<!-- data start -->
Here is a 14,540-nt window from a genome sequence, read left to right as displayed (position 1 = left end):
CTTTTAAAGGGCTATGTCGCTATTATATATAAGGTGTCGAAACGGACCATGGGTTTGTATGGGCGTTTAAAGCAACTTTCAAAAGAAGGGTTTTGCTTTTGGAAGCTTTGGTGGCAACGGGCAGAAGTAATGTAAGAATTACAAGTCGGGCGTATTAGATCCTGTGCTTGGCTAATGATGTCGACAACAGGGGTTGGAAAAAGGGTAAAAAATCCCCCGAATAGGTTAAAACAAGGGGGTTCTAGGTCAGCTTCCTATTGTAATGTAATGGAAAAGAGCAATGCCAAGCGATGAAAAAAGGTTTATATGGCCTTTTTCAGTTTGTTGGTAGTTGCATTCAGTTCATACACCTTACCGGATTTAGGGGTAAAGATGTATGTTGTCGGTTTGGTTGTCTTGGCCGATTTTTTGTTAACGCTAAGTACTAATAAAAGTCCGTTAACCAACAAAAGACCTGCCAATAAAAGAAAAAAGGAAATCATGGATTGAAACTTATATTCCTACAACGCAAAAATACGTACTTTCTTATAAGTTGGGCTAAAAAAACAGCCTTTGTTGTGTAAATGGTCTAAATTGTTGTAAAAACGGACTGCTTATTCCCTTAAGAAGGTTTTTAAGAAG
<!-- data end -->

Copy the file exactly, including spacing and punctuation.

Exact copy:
Here is a 14,540-nt window from a genome sequence, read left to right as displayed (position 1 = left end):
CTTTTAAAGGGCTATGTCGCTATTATATATAAGGTGTCGAAACGGACCATGGGTTTGTATGGGCGTTTAAAGCAACTTTCAAAAGAAGGGTTTTGCTTTTGGAAGCTTTGGTGGCAACGGGCAGAAGTAATGTAAGAATTACAAGTCGGGCGTATTAGATCCTGTGCTTGGCTAATGATGTCGACAACAGGGGTTGGAAAAAGGGTAAAAAATCCCCCGAATAGGTTAAAACAAGGGGGTTCTAGGTCAGCTTCCTATTGTAATGTAATGGAAAAGAGCAATGCCAAGCGATGAAAAAAGGTTTATATGGCCTTTTTCAGTTTGTTGGTAGTTGCATTCAGTTCATACACCTTACCGGATTTAGGGGTAAAGATGTATGTTGTCGGTTTGGTTGTCTTGGCCGATTTTTTGTTAACGCTAAGTACTAATAAAAGTCCGTTAACCAACAAAAGACCTGCCAATAAAAGAAAAAAGGAAATCATGGATTGAAACTTATATTCCTACAACGCAAAAATACGTACTTTCTTATAAGTTGGGCTAAAAAAACAGCCTTTGTTGTGTAAATGGTCTAAATTGTTGTAAAAACGGACTGCTTATTCCCTTAAGAAGGTTTTTAAGAAG